Melbourne’s community by design 

Living Well | Story: Jane Hutchinson Photos: Shannon Morris | Posted on 16 June 2019

How Melbourne architects are helping people love thy neighbour. 

In the back streets of Fitzroy, between buzzy cafes and cheek-by-jowl workers cottages, is a secret garden secluded behind a high, red-brick wall. 

This quiet haven, shaded by two wattle trees, with a trampoline, barbecue and long wooden table, belongs to architect Kerstin Thompson – or rather to Kerstin and two other families.   

The group pooled resources in 2000 to buy a 440-square-metre site that included four red-brick buildings from Fitzroy’s industrial past, all facing on to a large common garden

Woman sitting in backyard on wooden staircase next to red brick wall

Architect Kerstin Thompson in her shared Fitzroy backyard.


Kerstin’s brother and his family moved into the three-storey, former Ace Billiards factory on the north side of the site; Kerstin, with her young son, made a home in the west-facing two-storey former warehouse; and the third family moved into an early-20th-century building on the south side. Kerstin’s architectural practice KTA leased the fourth building as its office. 

The idea, explains Kerstin, was that rather than each family scraping together funds to buy a small inner-city house with a tiny backyard, as a group they could secure a substantial plot in the suburb they loved, with a large shared garden where the kids could run around. “We could keep an eye on each other’s children and share things like toys and garden tools.” 

But friends and family weren’t convinced. “They thought we were mad,” recalls Kerstin. “They said, what will you do if there’s friction between the households or a dispute and someone wants to sell out. How will you get out of it?”

The way we’ve managed it is by acting with care and respect towards each other. So you don’t stand next to a window watching someone eat their breakfast.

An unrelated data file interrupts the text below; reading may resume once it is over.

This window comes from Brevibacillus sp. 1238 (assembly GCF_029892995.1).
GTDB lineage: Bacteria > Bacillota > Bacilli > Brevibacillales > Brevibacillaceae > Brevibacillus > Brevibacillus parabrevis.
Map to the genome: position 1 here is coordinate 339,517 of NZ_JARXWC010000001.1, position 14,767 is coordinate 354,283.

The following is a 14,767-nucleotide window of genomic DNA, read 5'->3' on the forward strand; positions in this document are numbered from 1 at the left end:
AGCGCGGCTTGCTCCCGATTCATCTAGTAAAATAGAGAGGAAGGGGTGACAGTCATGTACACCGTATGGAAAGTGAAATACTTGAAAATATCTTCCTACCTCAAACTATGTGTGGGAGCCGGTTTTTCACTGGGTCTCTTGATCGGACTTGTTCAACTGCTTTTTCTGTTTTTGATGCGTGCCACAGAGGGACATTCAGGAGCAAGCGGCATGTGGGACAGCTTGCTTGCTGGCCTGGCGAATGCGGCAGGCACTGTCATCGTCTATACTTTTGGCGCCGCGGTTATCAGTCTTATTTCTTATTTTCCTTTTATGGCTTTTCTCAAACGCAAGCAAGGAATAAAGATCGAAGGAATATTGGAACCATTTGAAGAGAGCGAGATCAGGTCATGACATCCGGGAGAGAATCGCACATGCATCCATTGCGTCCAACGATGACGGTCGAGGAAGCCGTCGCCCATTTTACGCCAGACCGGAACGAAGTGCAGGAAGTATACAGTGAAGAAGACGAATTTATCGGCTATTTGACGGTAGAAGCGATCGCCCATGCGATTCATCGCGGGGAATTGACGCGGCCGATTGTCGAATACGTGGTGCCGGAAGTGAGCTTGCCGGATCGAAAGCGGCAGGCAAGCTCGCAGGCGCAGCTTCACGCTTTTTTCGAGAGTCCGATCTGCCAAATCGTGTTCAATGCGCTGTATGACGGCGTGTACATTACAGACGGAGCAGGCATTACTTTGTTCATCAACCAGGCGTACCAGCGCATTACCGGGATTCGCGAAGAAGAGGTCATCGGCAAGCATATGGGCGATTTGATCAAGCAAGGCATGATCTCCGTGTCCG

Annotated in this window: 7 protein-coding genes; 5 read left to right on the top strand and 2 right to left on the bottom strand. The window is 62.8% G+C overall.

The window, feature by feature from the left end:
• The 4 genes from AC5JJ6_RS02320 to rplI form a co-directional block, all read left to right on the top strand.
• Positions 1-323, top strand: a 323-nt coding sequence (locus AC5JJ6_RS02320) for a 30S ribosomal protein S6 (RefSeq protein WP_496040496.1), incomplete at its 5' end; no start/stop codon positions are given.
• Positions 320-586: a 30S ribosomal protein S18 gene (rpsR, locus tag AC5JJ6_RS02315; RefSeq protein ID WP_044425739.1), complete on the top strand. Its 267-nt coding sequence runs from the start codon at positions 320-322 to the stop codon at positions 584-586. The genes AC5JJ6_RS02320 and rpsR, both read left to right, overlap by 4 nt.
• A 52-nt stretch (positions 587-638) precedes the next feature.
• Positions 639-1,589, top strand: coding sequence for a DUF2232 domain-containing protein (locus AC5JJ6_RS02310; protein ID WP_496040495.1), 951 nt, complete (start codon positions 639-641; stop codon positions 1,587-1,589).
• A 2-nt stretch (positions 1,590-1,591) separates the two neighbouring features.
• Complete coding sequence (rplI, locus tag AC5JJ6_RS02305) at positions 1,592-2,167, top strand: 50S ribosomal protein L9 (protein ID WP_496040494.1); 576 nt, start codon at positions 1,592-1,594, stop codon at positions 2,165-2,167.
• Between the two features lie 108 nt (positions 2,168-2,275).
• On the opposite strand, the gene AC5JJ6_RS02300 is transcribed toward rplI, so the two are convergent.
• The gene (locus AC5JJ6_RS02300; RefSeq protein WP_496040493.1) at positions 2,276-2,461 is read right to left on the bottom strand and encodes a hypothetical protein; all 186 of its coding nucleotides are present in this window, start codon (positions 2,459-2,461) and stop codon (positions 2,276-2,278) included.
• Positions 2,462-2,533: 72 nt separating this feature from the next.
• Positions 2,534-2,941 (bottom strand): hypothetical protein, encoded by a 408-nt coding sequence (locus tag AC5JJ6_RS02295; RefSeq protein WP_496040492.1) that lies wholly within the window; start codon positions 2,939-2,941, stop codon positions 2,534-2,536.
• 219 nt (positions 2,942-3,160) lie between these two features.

Almost two decades on, Kerstin says the experience of sharing communal space with two other families, as well as a changing roster of small businesses, has been overwhelmingly positive. 

“We don’t live in each others’ pockets; we do our own thing. But we all love to cook so there’s been a lot of shared dinners in the garden. When our families were young there was always someone to watch the kids if you had to go out. Now as we’re getting older and the kids are moving out, having that community around is a comforting prospect, knowing there are people nearby if you need them or just want a bit of company.” 

Although all their homes face the garden, Kerstin says privacy’s not an issue. “The way we’ve managed it is by acting with care and respect towards each other. So you don’t stand next to a window watching someone eat their breakfast at the kitchen bench, or if someone has friends over for lunch in the garden, you leave them to it. It’s easily managed without having to put up screens.” 

Woman sitting on wooden table in middle of patio in backyard

Kerstin says the benefits of communal living far outweigh the potential downsides.


The changing Great Australian Dream